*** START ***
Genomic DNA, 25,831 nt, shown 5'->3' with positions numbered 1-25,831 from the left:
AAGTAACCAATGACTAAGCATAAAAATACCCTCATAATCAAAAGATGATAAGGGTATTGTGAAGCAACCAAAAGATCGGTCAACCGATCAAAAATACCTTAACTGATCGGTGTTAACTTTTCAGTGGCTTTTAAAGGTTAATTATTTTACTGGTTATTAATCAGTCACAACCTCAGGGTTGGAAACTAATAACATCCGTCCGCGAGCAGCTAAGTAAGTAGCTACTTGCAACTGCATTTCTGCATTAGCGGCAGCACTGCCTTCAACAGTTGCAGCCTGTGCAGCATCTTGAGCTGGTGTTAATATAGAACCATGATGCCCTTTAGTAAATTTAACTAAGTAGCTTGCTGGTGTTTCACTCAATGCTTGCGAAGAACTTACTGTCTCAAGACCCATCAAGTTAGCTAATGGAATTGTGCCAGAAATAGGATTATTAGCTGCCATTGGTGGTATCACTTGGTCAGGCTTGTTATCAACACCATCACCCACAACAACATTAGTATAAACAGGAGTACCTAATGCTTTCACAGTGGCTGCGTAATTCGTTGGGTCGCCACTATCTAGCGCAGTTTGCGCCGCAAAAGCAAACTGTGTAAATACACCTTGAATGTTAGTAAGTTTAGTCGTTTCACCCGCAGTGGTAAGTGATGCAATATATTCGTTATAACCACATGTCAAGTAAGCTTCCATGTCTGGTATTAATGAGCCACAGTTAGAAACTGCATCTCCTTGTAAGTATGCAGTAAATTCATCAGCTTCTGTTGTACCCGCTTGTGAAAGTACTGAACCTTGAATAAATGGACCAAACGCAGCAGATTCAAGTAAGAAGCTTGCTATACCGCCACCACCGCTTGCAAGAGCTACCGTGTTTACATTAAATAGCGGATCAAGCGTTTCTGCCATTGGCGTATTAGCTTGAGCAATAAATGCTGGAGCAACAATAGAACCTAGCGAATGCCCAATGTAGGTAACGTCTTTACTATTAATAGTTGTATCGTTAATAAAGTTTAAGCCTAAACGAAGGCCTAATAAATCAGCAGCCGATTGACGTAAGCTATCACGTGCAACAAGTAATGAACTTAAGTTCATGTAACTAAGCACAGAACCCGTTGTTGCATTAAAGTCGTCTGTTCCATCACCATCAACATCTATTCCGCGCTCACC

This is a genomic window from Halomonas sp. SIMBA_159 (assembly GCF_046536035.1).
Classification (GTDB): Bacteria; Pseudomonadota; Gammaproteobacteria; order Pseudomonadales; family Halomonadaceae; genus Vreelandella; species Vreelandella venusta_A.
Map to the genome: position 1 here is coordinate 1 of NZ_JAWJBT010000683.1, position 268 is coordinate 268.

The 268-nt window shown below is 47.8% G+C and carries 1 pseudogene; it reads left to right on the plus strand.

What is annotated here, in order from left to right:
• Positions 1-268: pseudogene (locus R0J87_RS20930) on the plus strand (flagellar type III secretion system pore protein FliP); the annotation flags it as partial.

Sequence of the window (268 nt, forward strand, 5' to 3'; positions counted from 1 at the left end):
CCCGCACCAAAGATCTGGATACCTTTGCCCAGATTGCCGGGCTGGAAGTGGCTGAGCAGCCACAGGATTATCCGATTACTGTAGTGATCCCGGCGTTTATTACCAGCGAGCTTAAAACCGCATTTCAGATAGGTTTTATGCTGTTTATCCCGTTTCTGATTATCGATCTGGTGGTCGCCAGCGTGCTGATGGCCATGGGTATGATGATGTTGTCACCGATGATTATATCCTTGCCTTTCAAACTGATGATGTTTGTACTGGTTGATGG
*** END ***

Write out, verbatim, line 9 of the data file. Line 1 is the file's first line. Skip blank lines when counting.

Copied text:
Sequence of the window (268 nt, forward strand, 5' to 3'; positions counted from 1 at the left end):